A systematic literature review of leptospirosis outbreaks worldwide, 1970–2012

Munoz-Zanzi et al.


This review describes the geographic and temporal distribution of, detection methods for, and other epidemiological features of published leptospirosis outbreaks, with the aim of informing efforts to standardize outbreak-reporting practices. 


We conducted a systematic review of leptospirosis outbreaks reported in the scientific literature and ProMED during 1970–2012. Predefined criteria were used to identify and classify outbreaks and a standard form was used to extract information.


During 1970–2012, we identified 318 outbreaks (average: 7 outbreaks/year; range: 1–19). Most outbreaks were reported in the Latin America and the Caribbean region (36%), followed by Southern Asia (13%), and North America (11%). Most outbreaks were located in tropical and subtropical ecoregions (55%). Quality classification showed that there was clear description of laboratory-confirmed cases in 40% of outbreaks. Among those, the average outbreak size was 82 cases overall (range: 2–2 259) but reached 253 cases in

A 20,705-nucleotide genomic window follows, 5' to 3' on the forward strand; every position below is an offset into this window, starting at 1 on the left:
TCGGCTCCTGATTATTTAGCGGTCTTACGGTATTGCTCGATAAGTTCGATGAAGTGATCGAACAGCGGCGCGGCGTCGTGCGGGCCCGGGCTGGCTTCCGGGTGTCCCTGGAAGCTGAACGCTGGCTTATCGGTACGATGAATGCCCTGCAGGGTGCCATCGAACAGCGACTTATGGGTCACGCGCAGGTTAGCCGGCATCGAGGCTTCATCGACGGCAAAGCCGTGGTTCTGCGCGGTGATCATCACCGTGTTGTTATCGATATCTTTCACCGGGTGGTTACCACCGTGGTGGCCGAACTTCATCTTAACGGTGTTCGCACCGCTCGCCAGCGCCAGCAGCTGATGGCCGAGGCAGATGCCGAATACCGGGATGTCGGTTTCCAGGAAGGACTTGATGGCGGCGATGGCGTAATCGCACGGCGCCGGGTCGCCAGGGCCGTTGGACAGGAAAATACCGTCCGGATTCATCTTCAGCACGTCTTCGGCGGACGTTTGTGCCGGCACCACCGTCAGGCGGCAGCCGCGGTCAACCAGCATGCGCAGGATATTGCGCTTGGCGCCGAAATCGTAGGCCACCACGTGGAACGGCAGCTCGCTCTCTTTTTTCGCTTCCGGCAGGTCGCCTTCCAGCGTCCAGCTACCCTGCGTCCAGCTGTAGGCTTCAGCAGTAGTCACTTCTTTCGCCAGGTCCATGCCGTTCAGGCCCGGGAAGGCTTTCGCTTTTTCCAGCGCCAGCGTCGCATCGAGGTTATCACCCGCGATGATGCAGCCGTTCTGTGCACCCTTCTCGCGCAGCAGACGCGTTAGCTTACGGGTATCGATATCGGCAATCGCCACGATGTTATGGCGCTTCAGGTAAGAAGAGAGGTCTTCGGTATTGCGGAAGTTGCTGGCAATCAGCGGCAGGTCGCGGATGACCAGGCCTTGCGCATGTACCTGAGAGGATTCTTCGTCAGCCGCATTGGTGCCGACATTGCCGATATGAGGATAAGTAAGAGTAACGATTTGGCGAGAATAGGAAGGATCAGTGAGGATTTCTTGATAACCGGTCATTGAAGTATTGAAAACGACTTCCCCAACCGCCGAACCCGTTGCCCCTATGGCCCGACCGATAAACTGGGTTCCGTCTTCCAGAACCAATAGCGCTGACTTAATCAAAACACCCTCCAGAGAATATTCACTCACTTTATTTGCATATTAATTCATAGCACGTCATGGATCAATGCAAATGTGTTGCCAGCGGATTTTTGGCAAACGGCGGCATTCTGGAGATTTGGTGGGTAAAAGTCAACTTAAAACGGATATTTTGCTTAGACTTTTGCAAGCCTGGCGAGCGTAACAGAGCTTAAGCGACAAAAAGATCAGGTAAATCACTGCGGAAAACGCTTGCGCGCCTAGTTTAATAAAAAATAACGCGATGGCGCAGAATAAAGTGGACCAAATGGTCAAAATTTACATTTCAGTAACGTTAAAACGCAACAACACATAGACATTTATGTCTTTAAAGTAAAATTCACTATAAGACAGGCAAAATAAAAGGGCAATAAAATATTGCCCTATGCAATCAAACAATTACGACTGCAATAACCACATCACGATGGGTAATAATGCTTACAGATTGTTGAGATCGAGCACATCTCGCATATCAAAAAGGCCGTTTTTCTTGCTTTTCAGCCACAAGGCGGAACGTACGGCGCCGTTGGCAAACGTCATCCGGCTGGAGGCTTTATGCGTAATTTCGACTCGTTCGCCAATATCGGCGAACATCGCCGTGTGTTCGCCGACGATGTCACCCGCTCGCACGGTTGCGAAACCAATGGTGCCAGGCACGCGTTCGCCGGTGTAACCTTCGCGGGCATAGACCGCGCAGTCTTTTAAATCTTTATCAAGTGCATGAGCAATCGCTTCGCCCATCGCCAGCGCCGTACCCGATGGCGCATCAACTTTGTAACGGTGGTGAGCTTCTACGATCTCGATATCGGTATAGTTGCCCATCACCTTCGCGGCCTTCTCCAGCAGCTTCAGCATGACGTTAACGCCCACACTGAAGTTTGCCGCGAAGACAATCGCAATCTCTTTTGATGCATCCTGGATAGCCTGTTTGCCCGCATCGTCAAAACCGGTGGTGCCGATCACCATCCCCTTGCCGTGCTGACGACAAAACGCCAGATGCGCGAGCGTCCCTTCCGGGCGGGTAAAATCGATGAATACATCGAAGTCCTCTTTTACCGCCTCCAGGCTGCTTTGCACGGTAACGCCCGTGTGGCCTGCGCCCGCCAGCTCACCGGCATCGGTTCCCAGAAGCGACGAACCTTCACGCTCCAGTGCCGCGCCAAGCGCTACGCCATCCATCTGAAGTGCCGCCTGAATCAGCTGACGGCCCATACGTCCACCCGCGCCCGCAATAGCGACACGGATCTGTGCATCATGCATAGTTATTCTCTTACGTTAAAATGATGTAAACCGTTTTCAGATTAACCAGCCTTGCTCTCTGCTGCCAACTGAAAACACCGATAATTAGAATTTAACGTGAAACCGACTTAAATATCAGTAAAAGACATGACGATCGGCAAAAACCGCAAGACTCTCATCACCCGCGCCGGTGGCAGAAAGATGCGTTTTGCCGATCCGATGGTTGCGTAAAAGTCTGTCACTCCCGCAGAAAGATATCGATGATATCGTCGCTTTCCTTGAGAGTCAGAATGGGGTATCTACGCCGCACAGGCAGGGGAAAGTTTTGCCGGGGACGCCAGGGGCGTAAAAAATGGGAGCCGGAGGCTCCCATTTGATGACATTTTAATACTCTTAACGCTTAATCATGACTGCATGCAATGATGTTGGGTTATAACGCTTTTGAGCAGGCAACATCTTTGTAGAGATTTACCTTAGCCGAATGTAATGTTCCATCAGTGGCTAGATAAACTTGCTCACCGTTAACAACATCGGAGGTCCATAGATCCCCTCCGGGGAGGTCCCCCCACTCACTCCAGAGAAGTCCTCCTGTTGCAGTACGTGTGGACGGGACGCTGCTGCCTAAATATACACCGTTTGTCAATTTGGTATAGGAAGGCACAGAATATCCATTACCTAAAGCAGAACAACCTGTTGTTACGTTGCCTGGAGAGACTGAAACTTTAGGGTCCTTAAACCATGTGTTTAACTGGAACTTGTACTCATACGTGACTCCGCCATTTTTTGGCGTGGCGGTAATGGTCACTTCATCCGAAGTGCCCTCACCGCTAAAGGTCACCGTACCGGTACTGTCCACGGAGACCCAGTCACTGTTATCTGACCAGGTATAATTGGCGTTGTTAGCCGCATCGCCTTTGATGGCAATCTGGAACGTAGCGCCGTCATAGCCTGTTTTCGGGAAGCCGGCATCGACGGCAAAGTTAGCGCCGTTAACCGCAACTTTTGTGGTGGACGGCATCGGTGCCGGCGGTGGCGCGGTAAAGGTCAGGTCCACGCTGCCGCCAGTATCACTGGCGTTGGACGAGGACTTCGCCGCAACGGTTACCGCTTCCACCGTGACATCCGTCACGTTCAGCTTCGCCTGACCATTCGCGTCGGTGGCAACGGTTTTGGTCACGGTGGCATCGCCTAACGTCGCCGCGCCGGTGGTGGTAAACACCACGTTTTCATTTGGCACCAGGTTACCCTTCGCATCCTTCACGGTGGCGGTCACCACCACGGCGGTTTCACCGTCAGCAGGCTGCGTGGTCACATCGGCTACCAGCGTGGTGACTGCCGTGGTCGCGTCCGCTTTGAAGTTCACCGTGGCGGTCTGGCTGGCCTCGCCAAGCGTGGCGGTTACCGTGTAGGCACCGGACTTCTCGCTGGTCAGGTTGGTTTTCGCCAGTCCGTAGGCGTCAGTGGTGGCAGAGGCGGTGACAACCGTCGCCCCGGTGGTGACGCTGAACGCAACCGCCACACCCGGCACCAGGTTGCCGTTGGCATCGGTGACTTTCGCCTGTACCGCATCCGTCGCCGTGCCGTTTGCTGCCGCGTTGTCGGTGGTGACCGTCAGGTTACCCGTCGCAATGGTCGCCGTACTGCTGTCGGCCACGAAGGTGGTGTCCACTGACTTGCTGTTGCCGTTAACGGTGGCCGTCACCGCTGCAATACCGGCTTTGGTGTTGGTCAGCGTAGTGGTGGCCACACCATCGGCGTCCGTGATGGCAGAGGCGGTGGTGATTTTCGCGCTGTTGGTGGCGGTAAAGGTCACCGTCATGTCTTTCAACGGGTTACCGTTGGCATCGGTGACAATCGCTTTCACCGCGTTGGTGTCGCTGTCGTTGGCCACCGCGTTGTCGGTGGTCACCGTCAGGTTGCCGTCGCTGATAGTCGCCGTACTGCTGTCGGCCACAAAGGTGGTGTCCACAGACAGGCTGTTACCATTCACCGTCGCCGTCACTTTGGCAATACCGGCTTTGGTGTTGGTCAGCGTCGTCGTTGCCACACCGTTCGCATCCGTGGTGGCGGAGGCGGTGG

tropical/subtropical ecoregions. Common risk factors included outdoor work activities (25%), exposure to floodwaters (23%), and recreational exposure to water (22%). Epidemiologic investigation was conducted in 80% of outbreaks, mainly as case interviews. Case fatality was 5% overall (range: 0%–60%).


Outbreak reporting increased over the study period with outbreaks covering tropical and
non-tropical regions. Outbreaks varied by size, setting, and risk factors; however, data reviewed often had limited information regarding diagnosis and epidemiology. Guidelines are recommended to develop standardized procedures for diagnostic and epidemiological investigations during an outbreak and for reporting.

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